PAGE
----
There are many tiers of hotels on the Walt Disney World Resort property, from the more budget-friendly All-Star resorts to the upscale Grand Floridian. Imagining the teams that finish the regular season with the eighth seed in their conference at some of the less glamorous hotels, while top seeds got to spread out at the nicest properties that Disney has to offer would prompt teams with seeding to gain to play their absolute hardest before the start of the playoffs.

And with home-court advantage no longer on the line, hotel arrangements could serve as a nice motivational substitute.

7. Introduce team challenges

College football bowl season is probably the closest thing that we have to the current NBA bubble situation, where teams are shipped to the same neutral site to compete in front of little-to-no fans. And in the days leading up to those college bowl games, activities are planned between the participating teams at those sites, like bowling tournaments and dance challenges and similarly cringeworthy contests.

In the NBA bubble, it would be fun to see players compete in fun — and safe — activities against one another while they kill time waiting for the season to restart. Finding out which player in the bubble is the best at NBA 2K20, who's the best karaoke singer or who is the sharpest at trivia would be fun for fans, and probably a lot more fun for players than sitting in their hotel rooms as well.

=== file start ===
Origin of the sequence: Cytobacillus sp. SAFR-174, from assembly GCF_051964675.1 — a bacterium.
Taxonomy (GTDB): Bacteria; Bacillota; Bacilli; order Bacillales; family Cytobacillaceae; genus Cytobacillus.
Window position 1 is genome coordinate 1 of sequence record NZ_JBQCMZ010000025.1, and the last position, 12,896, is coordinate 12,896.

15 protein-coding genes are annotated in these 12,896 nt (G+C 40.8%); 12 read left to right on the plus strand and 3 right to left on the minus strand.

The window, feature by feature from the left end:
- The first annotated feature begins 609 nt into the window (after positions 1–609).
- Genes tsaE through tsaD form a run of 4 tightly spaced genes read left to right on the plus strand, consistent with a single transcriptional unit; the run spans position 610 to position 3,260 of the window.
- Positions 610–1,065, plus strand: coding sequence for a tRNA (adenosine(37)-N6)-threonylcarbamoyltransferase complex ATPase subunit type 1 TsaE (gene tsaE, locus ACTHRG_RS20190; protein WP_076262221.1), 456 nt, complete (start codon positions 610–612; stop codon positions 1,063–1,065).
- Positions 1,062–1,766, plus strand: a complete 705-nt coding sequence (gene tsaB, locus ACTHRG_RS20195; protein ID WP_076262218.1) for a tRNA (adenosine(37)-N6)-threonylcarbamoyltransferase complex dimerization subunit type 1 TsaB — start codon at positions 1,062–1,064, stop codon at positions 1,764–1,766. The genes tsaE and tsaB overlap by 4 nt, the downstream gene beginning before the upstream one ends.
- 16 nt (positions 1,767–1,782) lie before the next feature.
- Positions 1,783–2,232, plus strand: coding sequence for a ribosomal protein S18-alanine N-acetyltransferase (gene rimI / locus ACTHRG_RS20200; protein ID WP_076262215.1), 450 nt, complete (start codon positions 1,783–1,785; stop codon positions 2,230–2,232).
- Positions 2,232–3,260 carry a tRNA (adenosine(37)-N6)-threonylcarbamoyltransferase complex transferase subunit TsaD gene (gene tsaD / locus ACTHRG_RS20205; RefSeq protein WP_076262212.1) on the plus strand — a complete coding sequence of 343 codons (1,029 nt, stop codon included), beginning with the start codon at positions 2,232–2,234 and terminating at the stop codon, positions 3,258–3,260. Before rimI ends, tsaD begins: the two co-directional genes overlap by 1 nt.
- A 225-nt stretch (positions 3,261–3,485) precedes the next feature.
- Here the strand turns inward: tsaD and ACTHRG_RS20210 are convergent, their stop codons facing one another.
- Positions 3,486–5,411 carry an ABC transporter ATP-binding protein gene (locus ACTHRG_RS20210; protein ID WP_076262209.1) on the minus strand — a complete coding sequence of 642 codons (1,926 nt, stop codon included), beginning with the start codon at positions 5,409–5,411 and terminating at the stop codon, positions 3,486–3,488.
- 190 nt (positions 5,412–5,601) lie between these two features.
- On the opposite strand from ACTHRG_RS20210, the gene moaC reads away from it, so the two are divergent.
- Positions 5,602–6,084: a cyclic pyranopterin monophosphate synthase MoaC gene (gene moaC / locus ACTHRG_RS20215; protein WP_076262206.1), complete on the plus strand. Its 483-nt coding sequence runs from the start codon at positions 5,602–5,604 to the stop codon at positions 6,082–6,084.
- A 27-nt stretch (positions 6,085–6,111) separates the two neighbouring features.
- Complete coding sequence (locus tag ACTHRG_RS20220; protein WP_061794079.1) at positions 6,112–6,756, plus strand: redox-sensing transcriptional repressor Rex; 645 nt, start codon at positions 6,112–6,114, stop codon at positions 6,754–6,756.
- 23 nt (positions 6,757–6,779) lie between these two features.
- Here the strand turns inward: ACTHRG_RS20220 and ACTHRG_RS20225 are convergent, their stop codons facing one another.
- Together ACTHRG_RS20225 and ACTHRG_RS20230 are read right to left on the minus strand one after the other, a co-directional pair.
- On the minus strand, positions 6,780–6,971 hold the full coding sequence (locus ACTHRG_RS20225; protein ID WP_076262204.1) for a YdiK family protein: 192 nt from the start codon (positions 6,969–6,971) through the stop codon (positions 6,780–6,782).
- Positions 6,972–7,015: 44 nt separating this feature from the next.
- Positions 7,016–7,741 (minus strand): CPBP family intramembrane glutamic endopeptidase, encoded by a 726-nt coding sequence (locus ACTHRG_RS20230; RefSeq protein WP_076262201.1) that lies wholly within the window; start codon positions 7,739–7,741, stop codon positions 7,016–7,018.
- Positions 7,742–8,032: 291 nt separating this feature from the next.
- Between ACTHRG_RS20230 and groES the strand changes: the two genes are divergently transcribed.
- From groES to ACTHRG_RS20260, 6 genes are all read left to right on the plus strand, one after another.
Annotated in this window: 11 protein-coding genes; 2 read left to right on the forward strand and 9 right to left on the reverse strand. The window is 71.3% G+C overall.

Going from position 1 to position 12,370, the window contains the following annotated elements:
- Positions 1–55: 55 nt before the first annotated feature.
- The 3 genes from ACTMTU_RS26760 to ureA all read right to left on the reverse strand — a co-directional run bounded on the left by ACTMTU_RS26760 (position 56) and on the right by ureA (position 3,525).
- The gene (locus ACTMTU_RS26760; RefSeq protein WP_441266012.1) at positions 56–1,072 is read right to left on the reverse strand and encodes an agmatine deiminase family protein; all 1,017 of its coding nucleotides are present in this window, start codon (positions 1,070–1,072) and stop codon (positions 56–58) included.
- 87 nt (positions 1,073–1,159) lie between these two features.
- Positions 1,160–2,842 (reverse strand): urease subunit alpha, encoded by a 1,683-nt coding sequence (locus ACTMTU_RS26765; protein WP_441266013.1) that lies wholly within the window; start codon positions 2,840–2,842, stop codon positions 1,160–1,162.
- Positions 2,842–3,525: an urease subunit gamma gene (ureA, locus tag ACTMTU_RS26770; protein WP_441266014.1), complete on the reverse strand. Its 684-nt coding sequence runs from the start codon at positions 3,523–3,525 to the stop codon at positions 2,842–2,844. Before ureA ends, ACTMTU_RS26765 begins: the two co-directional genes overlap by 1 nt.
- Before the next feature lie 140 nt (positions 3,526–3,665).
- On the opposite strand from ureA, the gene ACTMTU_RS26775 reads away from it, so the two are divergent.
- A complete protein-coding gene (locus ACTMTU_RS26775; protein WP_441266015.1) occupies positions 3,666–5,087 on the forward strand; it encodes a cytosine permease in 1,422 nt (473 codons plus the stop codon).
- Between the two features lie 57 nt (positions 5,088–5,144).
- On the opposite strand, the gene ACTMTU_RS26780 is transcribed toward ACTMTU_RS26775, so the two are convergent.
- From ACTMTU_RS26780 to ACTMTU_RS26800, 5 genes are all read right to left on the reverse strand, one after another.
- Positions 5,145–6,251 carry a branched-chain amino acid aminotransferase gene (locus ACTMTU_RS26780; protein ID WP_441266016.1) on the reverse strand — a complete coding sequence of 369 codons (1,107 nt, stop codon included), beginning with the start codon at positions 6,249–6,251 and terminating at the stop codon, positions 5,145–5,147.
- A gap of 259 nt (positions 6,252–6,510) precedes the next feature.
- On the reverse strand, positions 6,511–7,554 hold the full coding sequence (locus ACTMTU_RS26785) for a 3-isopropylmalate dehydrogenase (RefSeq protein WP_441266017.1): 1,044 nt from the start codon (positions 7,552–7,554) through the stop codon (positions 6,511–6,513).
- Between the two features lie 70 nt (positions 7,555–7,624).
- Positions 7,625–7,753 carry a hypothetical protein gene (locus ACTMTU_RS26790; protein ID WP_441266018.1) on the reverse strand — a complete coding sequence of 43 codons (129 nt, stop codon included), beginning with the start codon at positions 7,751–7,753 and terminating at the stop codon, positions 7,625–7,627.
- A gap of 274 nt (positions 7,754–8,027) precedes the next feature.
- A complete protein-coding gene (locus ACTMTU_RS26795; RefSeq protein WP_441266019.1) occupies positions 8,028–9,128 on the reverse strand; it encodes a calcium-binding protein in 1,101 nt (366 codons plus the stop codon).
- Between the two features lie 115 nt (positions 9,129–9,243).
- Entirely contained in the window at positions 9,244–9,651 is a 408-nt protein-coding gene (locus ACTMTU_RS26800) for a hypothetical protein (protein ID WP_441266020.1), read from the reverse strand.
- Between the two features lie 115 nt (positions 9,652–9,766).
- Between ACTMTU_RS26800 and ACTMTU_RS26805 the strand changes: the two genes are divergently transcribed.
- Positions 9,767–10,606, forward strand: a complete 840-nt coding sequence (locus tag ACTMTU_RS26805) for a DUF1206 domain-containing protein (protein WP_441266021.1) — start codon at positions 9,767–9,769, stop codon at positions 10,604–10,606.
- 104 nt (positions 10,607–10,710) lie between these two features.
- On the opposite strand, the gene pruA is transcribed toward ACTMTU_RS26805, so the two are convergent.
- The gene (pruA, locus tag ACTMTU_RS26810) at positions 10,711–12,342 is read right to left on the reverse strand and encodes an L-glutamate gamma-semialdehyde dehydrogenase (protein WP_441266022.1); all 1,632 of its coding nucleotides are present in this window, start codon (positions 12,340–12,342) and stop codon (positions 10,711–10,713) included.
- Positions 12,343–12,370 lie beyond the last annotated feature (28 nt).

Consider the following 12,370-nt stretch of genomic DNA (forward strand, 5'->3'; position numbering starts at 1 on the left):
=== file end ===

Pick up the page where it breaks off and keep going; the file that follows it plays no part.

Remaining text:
Televise these stunts, and you’ve got programming better than whatever the MLS is Back Tournament is.

8. Live stream everything

Perhaps the most important thing that could be done in the NBA bubble is live-streaming everything that happens in the public spaces there. Reality shows like Big Brother have made watching competitors coexist in a space together incredibly popular. Throw some of the world’s most famous people into the mix, and it would be appointment viewing during a time where there is very little appointment viewing otherwise.

Imagine, if you will, being able to see J.J. Redick shotgun a beer in an ice bath before he tweeted it out or the moment that Richaun Holmes stepped out of the bubble to pick up his meal. Seeing those moments in real-time would cause a palpable buzz on social media and keep people talking about the NBA well before their games are scheduled to start.

The NBA couldn't charge enough money for a 24/7 feed of the NBA. 

A constant bubble stream would also give fans insight into which players are trying to stay out and about during the remainder of the season and which are staying holed up in their rooms to preserve their health. That information could help NBA bettors get a clearer picture of who to back and who to stay away from as the rest of the campaign plays out in the Sunshine State.